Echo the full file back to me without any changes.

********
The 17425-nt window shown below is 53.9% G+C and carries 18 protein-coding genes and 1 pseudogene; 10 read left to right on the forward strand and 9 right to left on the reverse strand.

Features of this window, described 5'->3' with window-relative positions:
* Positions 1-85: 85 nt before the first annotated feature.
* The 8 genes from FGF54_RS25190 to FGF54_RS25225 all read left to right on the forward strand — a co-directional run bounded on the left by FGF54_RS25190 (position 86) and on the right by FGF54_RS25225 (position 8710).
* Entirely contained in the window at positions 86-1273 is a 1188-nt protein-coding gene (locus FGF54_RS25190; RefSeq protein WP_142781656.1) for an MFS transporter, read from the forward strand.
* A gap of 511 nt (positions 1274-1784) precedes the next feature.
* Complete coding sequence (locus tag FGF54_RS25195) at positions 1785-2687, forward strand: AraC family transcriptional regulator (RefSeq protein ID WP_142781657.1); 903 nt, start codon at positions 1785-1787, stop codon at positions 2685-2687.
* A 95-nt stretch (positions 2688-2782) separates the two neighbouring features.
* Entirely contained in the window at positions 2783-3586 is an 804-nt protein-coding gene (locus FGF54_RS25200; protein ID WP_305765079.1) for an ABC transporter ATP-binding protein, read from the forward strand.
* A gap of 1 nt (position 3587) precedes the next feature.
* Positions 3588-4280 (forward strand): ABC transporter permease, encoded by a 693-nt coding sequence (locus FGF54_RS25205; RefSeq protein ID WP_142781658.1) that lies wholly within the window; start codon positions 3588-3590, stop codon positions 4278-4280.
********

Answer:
The 17425-nt window shown below is 53.9% G+C and carries 18 protein-coding genes and 1 pseudogene; 10 read left to right on the forward strand and 9 right to left on the reverse strand.

Features of this window, described 5'->3' with window-relative positions:
* Positions 1-85: 85 nt before the first annotated feature.
* The 8 genes from FGF54_RS25190 to FGF54_RS25225 all read left to right on the forward strand — a co-directional run bounded on the left by FGF54_RS25190 (position 86) and on the right by FGF54_RS25225 (position 8710).
* Entirely contained in the window at positions 86-1273 is a 1188-nt protein-coding gene (locus FGF54_RS25190; RefSeq protein WP_142781656.1) for an MFS transporter, read from the forward strand.
* A gap of 511 nt (positions 1274-1784) precedes the next feature.
* Complete coding sequence (locus tag FGF54_RS25195) at positions 1785-2687, forward strand: AraC family transcriptional regulator (RefSeq protein ID WP_142781657.1); 903 nt, start codon at positions 1785-1787, stop codon at positions 2685-2687.
* A 95-nt stretch (positions 2688-2782) separates the two neighbouring features.
* Entirely contained in the window at positions 2783-3586 is an 804-nt protein-coding gene (locus FGF54_RS25200; protein ID WP_305765079.1) for an ABC transporter ATP-binding protein, read from the forward strand.
* A gap of 1 nt (position 3587) precedes the next feature.
* Positions 3588-4280 (forward strand): ABC transporter permease, encoded by a 693-nt coding sequence (locus FGF54_RS25205; RefSeq protein ID WP_142781658.1) that lies wholly within the window; start codon positions 3588-3590, stop codon positions 4278-4280.